“Normative Content” and Health Inequity Enculturation: A Logic Model of Men’s Health Advocacy
Epidemiologic studies and related literature consistently report that males have fewer years of life expectancy than females. Moreover, males experience fewer quality years of life in that they tend to live with greater rates of morbidity such as heart disease, cancer, and diabetes among other conditions. Causal evidence traditionally highlights the role of biology in determining the life course for males. However, emerging literature suggests that social determinants of health play a more central role in male morbidity and mortality, and thus contribute to health inequities between the sexes. The purpose of this article is to explore core concepts of social determinants of health as they pertain to male health inequities and provide a systematic conceptualization of how society has become encultured to view these inequities as “normative.” Strategies to improve male health are discussed using a logic model to illustrate male health advocacy in the face of the social climes of encultured health inequities.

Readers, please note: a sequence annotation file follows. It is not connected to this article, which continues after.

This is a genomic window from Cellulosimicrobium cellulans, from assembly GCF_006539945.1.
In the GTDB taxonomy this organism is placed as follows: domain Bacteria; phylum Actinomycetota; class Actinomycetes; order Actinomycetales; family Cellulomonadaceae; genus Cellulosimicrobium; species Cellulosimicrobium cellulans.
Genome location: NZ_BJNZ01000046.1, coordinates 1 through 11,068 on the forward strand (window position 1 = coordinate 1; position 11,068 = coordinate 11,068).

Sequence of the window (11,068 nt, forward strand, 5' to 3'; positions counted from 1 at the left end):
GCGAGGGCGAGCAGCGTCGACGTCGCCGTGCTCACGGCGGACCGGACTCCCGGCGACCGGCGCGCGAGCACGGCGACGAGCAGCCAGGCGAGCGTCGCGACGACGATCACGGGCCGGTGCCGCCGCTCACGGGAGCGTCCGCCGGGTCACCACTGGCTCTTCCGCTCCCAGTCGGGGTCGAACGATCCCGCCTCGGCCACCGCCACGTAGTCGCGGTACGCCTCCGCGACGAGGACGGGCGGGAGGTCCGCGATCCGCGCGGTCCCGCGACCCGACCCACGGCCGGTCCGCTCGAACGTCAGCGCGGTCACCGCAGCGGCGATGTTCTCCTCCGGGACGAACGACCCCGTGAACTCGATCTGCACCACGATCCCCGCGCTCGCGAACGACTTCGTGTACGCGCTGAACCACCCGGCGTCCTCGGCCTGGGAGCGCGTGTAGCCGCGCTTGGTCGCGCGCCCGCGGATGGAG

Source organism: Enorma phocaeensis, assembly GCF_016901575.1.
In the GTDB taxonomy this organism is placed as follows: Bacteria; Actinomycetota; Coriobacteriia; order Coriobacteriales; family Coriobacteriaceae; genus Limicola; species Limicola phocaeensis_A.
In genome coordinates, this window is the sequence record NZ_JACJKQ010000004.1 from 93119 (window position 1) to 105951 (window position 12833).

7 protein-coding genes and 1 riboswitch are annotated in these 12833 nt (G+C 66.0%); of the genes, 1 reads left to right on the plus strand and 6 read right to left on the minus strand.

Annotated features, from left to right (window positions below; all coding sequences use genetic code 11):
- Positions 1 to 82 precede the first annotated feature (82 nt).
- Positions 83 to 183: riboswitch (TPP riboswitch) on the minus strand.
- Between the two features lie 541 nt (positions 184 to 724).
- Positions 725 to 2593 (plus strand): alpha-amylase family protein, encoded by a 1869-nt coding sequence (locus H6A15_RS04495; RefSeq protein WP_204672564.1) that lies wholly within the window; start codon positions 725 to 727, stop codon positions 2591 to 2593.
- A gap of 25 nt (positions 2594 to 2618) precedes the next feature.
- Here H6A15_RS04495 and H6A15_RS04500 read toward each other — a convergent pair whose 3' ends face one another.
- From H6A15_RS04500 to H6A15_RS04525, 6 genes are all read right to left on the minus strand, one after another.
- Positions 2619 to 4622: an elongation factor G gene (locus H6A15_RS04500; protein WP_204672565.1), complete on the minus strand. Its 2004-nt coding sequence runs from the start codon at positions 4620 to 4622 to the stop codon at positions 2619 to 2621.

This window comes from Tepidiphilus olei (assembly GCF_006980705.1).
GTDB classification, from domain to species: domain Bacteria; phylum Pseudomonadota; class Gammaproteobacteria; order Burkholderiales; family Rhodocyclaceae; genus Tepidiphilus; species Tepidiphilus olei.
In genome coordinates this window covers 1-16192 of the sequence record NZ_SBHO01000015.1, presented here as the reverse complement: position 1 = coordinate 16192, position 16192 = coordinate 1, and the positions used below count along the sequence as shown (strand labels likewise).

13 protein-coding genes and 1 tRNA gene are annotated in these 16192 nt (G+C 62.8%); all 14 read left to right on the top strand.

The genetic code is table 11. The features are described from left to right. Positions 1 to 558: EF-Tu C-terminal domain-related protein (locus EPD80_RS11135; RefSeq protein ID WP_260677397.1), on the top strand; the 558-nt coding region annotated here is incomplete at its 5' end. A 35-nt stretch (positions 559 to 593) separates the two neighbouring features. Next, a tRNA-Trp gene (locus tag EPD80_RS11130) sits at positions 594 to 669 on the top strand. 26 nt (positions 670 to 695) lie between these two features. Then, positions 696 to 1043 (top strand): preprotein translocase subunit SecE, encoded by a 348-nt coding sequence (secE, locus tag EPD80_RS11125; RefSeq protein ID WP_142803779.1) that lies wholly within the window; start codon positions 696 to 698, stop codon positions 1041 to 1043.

Leone, J.E. & Rovito, M.J. (2013). “Normative Content” and Health Inequity Enculturation: A Logic Model of Men’s Health Advocacy. American Journal of Men’s Health. 7(3), 243-254. DOI: 10.1177/1557988312469659.
Virtual Commons Citation
Leone, James E. and Rovito, Michael J. (2013). “Normative Content” and Health Inequity Enculturation: A Logic Model of Men’s Health Advocacy. In Movement Arts, Health Promotion and Leisure Studies Faculty Publications. Paper 78.
Available at: http://vc.bridgew.edu/mahpls_fac/78